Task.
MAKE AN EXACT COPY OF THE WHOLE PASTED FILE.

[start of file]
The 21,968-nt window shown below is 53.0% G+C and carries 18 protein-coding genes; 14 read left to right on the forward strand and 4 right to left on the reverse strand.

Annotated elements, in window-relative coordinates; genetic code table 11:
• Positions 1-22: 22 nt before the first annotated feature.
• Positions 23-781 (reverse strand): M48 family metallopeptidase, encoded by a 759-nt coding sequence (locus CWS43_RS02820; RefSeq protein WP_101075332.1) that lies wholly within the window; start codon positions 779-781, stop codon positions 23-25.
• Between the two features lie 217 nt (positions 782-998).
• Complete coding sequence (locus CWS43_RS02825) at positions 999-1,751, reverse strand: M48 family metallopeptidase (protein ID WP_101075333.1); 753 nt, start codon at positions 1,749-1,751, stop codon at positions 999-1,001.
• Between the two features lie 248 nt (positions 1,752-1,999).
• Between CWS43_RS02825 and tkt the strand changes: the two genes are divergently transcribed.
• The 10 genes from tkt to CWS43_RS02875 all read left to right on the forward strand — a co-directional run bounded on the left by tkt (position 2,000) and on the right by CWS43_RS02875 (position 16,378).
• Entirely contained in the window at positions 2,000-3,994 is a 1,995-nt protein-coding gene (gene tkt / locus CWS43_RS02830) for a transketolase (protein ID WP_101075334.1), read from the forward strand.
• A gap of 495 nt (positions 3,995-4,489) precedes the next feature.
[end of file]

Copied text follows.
The 21,968-nt window shown below is 53.0% G+C and carries 18 protein-coding genes; 14 read left to right on the forward strand and 4 right to left on the reverse strand.

Annotated elements, in window-relative coordinates; genetic code table 11:
• Positions 1-22: 22 nt before the first annotated feature.
• Positions 23-781 (reverse strand): M48 family metallopeptidase, encoded by a 759-nt coding sequence (locus CWS43_RS02820; RefSeq protein WP_101075332.1) that lies wholly within the window; start codon positions 779-781, stop codon positions 23-25.
• Between the two features lie 217 nt (positions 782-998).
• Complete coding sequence (locus CWS43_RS02825) at positions 999-1,751, reverse strand: M48 family metallopeptidase (protein ID WP_101075333.1); 753 nt, start codon at positions 1,749-1,751, stop codon at positions 999-1,001.
• Between the two features lie 248 nt (positions 1,752-1,999).
• Between CWS43_RS02825 and tkt the strand changes: the two genes are divergently transcribed.
• The 10 genes from tkt to CWS43_RS02875 all read left to right on the forward strand — a co-directional run bounded on the left by tkt (position 2,000) and on the right by CWS43_RS02875 (position 16,378).
• Entirely contained in the window at positions 2,000-3,994 is a 1,995-nt protein-coding gene (gene tkt / locus CWS43_RS02830) for a transketolase (protein ID WP_101075334.1), read from the forward strand.
• A gap of 495 nt (positions 3,995-4,489) precedes the next feature.